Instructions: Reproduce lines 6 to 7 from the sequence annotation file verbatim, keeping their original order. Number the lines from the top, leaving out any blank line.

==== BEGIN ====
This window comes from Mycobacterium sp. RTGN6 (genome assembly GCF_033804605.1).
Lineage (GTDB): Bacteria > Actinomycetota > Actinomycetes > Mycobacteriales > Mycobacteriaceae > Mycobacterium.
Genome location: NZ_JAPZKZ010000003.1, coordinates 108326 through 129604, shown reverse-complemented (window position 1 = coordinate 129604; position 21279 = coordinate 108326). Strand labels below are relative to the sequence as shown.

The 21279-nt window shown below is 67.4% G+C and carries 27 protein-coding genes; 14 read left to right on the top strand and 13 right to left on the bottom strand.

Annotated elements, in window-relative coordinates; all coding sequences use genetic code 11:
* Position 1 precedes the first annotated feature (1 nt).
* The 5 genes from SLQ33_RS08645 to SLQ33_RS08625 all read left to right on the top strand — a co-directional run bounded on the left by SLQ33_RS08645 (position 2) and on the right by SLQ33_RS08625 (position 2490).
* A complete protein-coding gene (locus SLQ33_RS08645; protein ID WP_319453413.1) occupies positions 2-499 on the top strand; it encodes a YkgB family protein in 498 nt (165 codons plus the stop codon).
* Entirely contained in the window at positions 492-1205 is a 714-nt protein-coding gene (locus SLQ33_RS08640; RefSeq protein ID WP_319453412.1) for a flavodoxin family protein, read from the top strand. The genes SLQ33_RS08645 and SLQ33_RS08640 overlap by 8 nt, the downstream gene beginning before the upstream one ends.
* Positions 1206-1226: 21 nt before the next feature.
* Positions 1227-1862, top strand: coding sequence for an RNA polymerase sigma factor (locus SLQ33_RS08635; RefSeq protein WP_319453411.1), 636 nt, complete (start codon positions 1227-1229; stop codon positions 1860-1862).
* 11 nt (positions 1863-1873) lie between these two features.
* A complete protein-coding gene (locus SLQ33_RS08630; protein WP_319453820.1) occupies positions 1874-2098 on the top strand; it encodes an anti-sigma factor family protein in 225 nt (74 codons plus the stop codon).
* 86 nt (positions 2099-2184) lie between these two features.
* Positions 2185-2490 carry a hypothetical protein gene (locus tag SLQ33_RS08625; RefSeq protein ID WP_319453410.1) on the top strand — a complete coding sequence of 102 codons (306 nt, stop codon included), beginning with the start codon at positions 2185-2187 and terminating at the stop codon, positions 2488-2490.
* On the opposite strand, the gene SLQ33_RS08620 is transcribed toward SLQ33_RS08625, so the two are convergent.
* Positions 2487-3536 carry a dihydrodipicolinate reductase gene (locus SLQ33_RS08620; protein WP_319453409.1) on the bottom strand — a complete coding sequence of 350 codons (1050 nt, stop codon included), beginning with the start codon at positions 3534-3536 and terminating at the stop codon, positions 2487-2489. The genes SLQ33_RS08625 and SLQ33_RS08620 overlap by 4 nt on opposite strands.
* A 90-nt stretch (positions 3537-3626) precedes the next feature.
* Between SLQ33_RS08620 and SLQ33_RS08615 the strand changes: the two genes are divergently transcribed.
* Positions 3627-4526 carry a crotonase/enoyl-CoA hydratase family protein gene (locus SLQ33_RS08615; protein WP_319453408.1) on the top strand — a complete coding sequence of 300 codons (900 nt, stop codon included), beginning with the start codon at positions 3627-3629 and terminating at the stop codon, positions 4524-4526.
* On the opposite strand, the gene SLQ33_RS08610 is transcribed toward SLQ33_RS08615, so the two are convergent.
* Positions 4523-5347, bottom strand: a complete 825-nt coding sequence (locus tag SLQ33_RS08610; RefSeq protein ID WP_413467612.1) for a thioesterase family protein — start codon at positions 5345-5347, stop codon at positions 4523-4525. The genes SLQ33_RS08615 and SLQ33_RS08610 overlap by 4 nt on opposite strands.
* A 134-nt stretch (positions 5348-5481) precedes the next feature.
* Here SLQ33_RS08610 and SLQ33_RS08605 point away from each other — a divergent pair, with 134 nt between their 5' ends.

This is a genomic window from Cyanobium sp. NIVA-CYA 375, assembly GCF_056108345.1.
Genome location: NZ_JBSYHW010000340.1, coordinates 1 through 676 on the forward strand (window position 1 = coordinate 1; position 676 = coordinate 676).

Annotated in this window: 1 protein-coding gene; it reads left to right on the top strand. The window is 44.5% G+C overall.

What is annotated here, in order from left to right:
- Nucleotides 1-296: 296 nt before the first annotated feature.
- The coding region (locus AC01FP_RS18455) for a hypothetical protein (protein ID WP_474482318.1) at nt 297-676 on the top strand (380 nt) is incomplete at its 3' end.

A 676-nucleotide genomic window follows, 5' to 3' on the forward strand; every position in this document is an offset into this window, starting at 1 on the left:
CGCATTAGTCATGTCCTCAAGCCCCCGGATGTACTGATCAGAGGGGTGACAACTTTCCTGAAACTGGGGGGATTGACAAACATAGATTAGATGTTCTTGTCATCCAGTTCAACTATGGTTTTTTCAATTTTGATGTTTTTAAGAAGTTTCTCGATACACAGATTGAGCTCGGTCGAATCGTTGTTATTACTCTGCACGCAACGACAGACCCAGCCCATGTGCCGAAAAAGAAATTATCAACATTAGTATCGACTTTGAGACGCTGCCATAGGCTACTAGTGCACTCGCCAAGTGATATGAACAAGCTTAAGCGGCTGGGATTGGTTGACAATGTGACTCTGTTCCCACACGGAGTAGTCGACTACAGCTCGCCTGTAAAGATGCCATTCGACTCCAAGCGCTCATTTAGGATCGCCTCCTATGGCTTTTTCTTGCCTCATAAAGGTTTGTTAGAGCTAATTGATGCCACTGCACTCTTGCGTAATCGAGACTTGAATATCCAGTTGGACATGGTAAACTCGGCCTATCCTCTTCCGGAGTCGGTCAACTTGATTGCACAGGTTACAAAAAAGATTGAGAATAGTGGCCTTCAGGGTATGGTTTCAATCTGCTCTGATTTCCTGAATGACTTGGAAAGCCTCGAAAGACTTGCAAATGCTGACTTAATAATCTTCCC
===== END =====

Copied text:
* Position 1 precedes the first annotated feature (1 nt).
* The 5 genes from SLQ33_RS08645 to SLQ33_RS08625 all read left to right on the top strand — a co-directional run bounded on the left by SLQ33_RS08645 (position 2) and on the right by SLQ33_RS08625 (position 2490).